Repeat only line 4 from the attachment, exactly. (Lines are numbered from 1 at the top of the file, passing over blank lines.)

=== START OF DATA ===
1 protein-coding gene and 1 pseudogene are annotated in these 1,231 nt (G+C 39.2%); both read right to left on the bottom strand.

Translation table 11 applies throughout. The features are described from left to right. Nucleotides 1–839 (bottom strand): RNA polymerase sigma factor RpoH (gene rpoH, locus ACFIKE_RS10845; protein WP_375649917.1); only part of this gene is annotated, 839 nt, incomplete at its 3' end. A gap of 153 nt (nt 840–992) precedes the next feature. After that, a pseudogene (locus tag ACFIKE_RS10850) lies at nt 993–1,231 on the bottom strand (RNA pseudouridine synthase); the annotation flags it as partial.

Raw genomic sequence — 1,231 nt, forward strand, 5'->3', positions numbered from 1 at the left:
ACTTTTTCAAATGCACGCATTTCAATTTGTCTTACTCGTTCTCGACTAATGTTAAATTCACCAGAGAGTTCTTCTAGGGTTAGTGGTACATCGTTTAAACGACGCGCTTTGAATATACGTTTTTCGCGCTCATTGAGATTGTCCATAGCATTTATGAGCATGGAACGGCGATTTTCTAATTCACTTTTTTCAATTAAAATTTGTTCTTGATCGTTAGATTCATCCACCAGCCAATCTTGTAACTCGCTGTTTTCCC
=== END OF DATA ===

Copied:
ACTTTTTCAAATGCACGCATTTCAATTTGTCTTACTCGTTCTCGACTAATGTTAAATTCACCAGAGAGTTCTTCTAGGGTTAGTGGTACATCGTTTAAACGACGCGCTTTGAATATACGTTTTTCGCGCTCATTGAGATTGTCCATAGCATTTATGAGCATGGAACGGCGATTTTCTAATTCACTTTTTTCAATTAAAATTTGTTCTTGATCGTTAGATTCATCCACCAGCCAATCTTGTAACTCGCTGTTTTCCC